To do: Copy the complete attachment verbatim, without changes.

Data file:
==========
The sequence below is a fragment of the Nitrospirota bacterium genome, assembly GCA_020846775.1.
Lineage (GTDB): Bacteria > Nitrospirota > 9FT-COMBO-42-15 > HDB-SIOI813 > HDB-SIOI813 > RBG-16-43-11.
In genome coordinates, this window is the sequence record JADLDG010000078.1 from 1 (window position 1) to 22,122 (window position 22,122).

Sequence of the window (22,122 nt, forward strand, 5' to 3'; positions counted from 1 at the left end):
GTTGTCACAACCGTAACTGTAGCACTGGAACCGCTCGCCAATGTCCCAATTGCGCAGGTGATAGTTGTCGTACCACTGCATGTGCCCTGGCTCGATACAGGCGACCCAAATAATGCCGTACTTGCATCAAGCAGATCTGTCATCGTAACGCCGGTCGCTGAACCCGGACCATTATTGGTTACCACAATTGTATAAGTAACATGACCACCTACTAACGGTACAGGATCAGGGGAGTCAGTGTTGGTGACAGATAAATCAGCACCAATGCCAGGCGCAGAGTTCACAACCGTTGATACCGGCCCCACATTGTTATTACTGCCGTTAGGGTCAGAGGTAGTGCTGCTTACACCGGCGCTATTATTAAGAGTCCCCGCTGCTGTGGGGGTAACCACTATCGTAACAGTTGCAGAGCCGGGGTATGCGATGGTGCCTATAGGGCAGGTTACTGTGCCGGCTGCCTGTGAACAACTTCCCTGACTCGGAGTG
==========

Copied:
The sequence below is a fragment of the Nitrospirota bacterium genome, assembly GCA_020846775.1.
Lineage (GTDB): Bacteria > Nitrospirota > 9FT-COMBO-42-15 > HDB-SIOI813 > HDB-SIOI813 > RBG-16-43-11.
In genome coordinates, this window is the sequence record JADLDG010000078.1 from 1 (window position 1) to 22,122 (window position 22,122).

Sequence of the window (22,122 nt, forward strand, 5' to 3'; positions counted from 1 at the left end):
GTTGTCACAACCGTAACTGTAGCACTGGAACCGCTCGCCAATGTCCCAATTGCGCAGGTGATAGTTGTCGTACCACTGCATGTGCCCTGGCTCGATACAGGCGACCCAAATAATGCCGTACTTGCATCAAGCAGATCTGTCATCGTAACGCCGGTCGCTGAACCCGGACCATTATTGGTTACCACAATTGTATAAGTAACATGACCACCTACTAACGGTACAGGATCAGGGGAGTCAGTGTTGGTGACAGATAAATCAGCACCAATGCCAGGCGCAGAGTTCACAACCGTTGATACCGGCCCCACATTGTTATTACTGCCGTTAGGGTCAGAGGTAGTGCTGCTTACACCGGCGCTATTATTAAGAGTCCCCGCTGCTGTGGGGGTAACCACTATCGTAACAGTTGCAGAGCCGGGGTATGCGATGGTGCCTATAGGGCAGGTTACTGTGCCGGCTGCCTGTGAACAACTTCCCTGACTCGGAGTG